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Wednesday, August 27, 2014
Exercise and Fitness
Don`t want to give up, but desperate...
I appreciate you reading this and please enlighten me if you can. I am 56, have been on Weight Watchers meal plan for 5 weeks now following it almost exactly. I have walked no less than 2 miles (sometimes 4 miles) every single day for 29 days. Some times at a regular pace, other days, I make myself puff for 20 minutes during my walk. My disappointment is that in this month I have lost only 4 pounds. Others on the program have lost 4 pounds in only one week and are not exercising like I am... have I sabotaged myself? I am so discouraged and I have watched every morsel I put in my mouth. Is it possible I am not eating enough? I read so many articles that say it`s the length and consistency of exercise, not intensity when wanting to lose weight and strength training will help. I don`t know what is best for me. I weigh 173 and I would eventually like to get down to about 135. Can you please tell me if I should rebound on my trampoline for cardio instead of the hour walks? Should I implement a strength training regimen of dumb bell exercises a few days a week along with my cardio to boost my metabolism. Should I eat more or not... I am baffled because I have never experienced "no results" or such "slow results" with WW before. I admit that my clothes fit better, but it`s a real discouragement when you don`t see the scale number go down. I realize that slow and steady is recommended, but I need motivation and inspiration by seeing my results a bit quicker. Any advice/in-sight is greatly appreciated. Thank you for your time.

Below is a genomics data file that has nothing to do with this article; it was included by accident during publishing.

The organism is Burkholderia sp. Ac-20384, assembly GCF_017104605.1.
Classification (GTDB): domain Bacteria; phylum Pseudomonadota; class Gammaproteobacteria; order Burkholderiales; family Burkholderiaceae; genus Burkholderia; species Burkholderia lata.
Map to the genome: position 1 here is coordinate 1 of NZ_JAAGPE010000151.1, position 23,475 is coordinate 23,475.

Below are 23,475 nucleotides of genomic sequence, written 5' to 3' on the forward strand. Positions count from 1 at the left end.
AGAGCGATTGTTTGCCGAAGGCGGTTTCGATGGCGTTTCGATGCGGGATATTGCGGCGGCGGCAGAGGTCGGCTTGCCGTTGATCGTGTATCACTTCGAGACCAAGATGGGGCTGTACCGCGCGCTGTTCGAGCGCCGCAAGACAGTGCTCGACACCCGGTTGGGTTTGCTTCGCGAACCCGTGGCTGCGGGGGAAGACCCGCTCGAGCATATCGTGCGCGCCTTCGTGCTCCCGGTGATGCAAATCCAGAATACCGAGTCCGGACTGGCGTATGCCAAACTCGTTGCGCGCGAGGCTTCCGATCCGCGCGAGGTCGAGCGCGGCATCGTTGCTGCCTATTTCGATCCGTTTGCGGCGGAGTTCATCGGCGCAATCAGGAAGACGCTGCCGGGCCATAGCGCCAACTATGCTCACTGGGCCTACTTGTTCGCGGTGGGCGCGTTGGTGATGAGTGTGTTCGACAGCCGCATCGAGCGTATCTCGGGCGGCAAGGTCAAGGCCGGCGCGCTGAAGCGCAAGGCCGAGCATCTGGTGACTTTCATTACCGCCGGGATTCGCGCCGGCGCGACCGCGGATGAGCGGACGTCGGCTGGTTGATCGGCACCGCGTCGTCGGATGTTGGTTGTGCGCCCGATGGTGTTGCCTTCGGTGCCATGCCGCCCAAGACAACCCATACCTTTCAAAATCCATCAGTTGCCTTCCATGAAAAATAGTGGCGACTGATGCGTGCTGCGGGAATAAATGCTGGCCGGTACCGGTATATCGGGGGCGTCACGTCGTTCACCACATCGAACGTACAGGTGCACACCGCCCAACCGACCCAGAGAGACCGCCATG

Think life-style change if you want to lose the weight and keep it off. Sound and safe weight loss is typically 1-2 pounds per week. Another important factor is that everyone is different. We all gain and lose weight our own way. Don't worry about others, just focus on yourself. Adding a weight training routine to your cardio routine will help to improve your health. Weight training will help increase your metabolism, increase your fat-free mass, etc. If motivation is a problem, you may want to seek the help of a personal trainer. Keep up the good work and don't get discouraged.
Jayme Johnson, MS
Fitness Center at CARE\Crawley
University of Cincinnati